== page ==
The Absence of Eden

The Absence of Eden
The Absence of Eden
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In a divided border town, a Mexican woman fleeing violence, and an ICE (Immigration and Customs Enforcement) agent are inexorably drawn towards each other. The Absence of Eden is a frank depiction of human trafficking, the exploitation of undocumented people, as well as the different ways that those in charge react to these issues. Author and first-time director Marco Perego uses religious and poetic imagery to illustrate the struggles of these individuals who seek escape and better lives. But his heavy-handedness does not allow for every body to be painted with same brush. He lacks subtlety on a divisive issue that is anything but simple.

A lecherous cartel member watches Esmeralda “Esme” Rojas (Zoë Saldaña) deliver him a lap dance in a cheap strip club in Mexico. She always refuses for something more until he will not let her go. In Texas across the border Shipp (Garrett Hedlund) ignores phone calls from his estranged father while on training at ICE Academy. There he meets Evans (Chris Coy), his new partner who hates undocumented immigrants so much like all those experienced agents.

In Mexico, Esme collects all she owns before tearfully kissing her abuela good bye laden with hope that all her life savings will suffice to pay the coyote; it has to be now before cartels get her. On reaching Texas, Shipp goes into a bar where he contemplates for some time about Evans’ behavior and attitude during their first day working together as partners.Esme sees Yadira (Adria Arjona), Yadiraa beautiful raven-haired woman dancing with another man; suddenly something lights up between them.

The journey through desert begins roughly for Esme.Just wants to wet his beak,” says the coyote demanding extra payment.The terrified girl hides among huddled group.Defilingly, the coyote walks past approaching young girl’s mother (Morningstar Angeline) who is crouching on the ground with her child Esme pleads for him to stop as he advances toward her. He forces his way through, impressed with Esme’s boldness. Can she speak English? Esme trembles but replies affirmatively. The coyote gives her a card upon which there is a phone number. If she gets across the border, his cousin will have a job waiting for her in Texas. In Texas, Shipp prepares for his first raid with Evans and still thinks about Yadira before Evans goes into action.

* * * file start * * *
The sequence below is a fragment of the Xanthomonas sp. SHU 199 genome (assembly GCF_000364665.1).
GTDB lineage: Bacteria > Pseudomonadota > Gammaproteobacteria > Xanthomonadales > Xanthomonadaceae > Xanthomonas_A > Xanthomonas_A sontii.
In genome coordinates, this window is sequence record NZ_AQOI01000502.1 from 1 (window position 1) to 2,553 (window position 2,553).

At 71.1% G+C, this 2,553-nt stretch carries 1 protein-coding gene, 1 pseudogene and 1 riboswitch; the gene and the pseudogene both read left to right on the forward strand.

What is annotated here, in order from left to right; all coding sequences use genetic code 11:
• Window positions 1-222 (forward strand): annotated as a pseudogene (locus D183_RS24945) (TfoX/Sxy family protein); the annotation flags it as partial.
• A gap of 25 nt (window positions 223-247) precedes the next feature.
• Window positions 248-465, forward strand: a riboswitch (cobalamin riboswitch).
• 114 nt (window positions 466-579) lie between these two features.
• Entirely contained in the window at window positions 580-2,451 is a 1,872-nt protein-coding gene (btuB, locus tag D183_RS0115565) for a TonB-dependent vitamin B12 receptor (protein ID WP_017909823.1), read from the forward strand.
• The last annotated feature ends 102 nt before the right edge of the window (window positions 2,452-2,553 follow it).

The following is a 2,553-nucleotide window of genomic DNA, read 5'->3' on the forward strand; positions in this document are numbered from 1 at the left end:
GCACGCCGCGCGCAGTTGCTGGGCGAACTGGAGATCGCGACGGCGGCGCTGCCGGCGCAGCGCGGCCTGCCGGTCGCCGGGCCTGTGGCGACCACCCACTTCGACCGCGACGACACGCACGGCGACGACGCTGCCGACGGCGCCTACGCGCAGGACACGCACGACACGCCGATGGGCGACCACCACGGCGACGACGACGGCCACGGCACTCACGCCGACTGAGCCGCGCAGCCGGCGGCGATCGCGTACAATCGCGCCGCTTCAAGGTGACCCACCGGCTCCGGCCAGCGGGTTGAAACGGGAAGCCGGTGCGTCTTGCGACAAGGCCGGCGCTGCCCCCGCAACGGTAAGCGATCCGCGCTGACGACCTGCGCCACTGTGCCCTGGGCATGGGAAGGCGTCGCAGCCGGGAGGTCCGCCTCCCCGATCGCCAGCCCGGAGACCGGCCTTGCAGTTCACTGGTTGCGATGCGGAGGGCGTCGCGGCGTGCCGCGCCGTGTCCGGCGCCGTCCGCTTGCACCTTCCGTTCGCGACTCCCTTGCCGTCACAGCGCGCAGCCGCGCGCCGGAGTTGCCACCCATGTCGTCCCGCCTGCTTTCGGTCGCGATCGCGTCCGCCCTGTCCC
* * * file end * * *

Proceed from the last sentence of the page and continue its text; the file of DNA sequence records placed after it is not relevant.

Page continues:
Perego, Saldaña’s partner in production as well as personal life, highlights how women and girls risk their lives to get into America illegally.Exposed to rape, robbery and possible murder this includes even while they are helpless.Horrors don’t stop even after they have been successful.Esme ends up more indebted to the gang that helped her cross.She is completely controlled by these individuals without any escape or ability to refuse.Where can she go? Who would assist? American police are not her saviors.She will be sent back to cartel’s vengeance.

Shipp struggles with being an officer of justice.In fact he does not even know whether Yadira has papers or not.Their relationship could potentially violate his sworn duty to uphold law and order.Evans regards every Mexican as an enemy.How would he react if Yadira were undocumented?Shipp knows that if he makes the wrong choice he could lose everything.Love doesn’t conquer all according to Evans and the US government.

The Absence of Eden is written from the viewpoint of an individual with a definite perspective. The undocumented are desperately in need while the ICE is a heartless beast in their merciless responsibilities. This difference is clear-cut and totally unfair. Evans has never been termed as a bad apple spoiling an entire bunch. His cruelty is similar to that of the Mexican cartel and drug lords who manipulate Esme. Not at all true.

For border patrol agents, they risk their lives every day while working in an environment that is central to a human tragedy. They do not have control over immigration policy. Making generalizations and placing them alongside despicable crime syndicates however, is an inappropriate false analogy. For instance, there’s no evidence that ICE agents molest or murder the illegals en masse though it’s easy to assume so. Sadly enough, these immigrants take such risks because they believe America offers better opportunities than what their own countries can give them. That isn’t always necessarily true though; consider Esme’s case for example – she would have been better off staying in Mexico.

Perego combines astrological images of space and stars with Esme’s religious faith that God will save her soul which remains only speculative though logical at some point or another.Perego does not make his intentions known about this matter.In this case one can infer that the title refers to the earth as paradise lost by those without papers.It confuses more than anything else—this complicates things further.

The Absence of Eden elicits much feeling due to your pity for Esme’s terrible situation. She faces honest reality and cruelty.That being said there needs to be equal regard on the other side.Border protectors are generally decent people.They should not be generally chided for doing what they need to survive.

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